Tibetans living in exile and Tibet supporters now await a formal response to the PRC White Paper from the Tibet Government in-exile and the Dalai Lama. They will be hoping for some indication of how they might take the collective Tibetan Freedom Movement to a new level. During his visit to South Africa in 1999, the Dalai Lama addressed the Parliament of World Religions in Cape Town with the words “Change only takes place through action … not through prayer or meditation …”.

The world is witnessing how violent action is effecting change through wreaking havoc on many continents, and is weary of, indeed thoroughly despondent about, the visible destruction and degradation of human values and life. We long for peaceful, negotiated solutions - yet there is no change for Tibetans, either inside or exiled from Tibet, and the world remains silent …

Renato Palmi
Founder Member: Tibet Society of South Africa
The Tibet Society of South Africa (TSSA) is a registered Non-Profit Organisation that advocates for the freedom of all Tibetans and promotes Tibetan culture, history and religion.

Additional comment

As Tibet’s is the only non-violent freedom struggle in the world, it is indescribably sad that such a movement is being spurned by China and ignored by the international community. I believe that the PRC has, in publishing its May 2004 White Paper on Tibet, taken an unequivocal stand in rejecting any notion of compromise with Dalai Lama, because it is assured, through its burgeoning trading status with the international community, that it would never be compelled to engage in formal negotiations with the Dalai Lama or with his government in-exile.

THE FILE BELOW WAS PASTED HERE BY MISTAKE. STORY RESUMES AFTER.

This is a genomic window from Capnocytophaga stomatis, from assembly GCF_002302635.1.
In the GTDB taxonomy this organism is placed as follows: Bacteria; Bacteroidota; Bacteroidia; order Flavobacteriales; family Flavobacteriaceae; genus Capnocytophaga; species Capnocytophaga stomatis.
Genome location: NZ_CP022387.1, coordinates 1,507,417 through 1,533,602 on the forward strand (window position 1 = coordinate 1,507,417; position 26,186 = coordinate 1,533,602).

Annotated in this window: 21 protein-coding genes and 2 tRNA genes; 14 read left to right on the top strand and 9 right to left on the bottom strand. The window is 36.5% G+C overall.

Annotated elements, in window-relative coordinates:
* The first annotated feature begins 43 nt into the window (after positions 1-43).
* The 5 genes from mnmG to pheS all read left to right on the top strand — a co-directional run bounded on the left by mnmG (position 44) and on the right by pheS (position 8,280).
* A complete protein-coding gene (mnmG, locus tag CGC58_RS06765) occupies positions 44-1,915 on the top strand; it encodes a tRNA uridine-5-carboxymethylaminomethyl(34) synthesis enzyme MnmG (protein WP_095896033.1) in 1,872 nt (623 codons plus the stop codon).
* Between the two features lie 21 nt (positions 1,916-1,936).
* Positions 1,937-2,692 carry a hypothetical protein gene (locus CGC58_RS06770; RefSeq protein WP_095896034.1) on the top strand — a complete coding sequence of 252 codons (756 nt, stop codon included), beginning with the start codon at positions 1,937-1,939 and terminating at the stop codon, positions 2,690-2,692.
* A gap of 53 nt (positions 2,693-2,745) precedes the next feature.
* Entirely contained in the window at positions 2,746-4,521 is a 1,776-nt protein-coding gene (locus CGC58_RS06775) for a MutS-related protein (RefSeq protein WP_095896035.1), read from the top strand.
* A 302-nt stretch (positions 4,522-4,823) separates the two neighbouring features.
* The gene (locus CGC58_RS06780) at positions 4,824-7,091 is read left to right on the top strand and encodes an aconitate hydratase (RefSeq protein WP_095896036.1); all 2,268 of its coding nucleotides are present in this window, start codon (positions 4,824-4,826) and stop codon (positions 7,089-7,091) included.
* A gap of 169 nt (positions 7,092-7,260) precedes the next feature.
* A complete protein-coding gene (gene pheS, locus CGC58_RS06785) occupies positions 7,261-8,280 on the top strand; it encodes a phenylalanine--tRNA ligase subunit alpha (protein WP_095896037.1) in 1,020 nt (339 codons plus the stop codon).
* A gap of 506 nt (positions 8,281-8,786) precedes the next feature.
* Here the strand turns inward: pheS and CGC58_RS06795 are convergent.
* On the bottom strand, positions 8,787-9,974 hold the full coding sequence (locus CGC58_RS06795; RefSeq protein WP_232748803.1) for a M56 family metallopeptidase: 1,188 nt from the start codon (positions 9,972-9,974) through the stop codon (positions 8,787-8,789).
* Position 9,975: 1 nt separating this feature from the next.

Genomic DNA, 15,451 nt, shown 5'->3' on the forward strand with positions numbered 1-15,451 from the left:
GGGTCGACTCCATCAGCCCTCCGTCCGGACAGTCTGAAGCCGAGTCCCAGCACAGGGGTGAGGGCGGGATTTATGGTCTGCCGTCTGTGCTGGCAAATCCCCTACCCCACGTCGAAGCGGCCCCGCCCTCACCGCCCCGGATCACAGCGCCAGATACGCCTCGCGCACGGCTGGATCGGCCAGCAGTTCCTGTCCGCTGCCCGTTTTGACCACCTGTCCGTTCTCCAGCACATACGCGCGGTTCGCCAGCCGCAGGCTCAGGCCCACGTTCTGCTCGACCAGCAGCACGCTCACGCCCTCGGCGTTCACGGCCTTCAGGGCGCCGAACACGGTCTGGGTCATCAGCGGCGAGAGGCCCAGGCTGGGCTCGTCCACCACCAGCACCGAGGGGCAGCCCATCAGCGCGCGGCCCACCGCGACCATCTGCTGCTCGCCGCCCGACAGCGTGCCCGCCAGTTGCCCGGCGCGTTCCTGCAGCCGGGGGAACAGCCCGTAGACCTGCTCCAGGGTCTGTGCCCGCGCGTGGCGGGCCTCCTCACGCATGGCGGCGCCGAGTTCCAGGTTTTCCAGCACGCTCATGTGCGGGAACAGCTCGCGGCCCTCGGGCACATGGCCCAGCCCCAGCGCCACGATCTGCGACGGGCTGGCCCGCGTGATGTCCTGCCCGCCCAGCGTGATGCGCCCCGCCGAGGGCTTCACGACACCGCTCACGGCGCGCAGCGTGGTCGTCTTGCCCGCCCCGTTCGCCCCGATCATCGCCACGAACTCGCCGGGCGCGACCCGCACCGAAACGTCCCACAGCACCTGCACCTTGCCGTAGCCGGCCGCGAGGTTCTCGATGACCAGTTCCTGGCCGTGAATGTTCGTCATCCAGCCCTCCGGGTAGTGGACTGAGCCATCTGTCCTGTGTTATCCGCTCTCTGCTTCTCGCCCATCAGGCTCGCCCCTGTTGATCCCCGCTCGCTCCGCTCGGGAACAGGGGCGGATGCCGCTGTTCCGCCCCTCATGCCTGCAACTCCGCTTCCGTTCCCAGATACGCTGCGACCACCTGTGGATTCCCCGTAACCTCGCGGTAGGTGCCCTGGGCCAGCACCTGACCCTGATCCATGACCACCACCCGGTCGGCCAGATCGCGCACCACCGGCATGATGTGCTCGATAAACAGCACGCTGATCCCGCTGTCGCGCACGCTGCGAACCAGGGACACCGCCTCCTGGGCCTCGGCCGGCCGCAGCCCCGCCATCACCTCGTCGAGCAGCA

The international Free Tibet Movement, in alliance with the Tibet government in-exile, should consider with great seriousness a reformulation of its non-violent strategic policy. The Tibetan people can no longer rely on prayers or supportive words, and so far, the Freedom Movement has been regarded by the PRC government merely as a manageable irritant. It may well be that the time has come to make our concerns globally unmanageable for them. We must move with deliberate speed towards concrete action rather than sympathetic speeches and memorial events. The oppression and slaughter of Tibetans must end.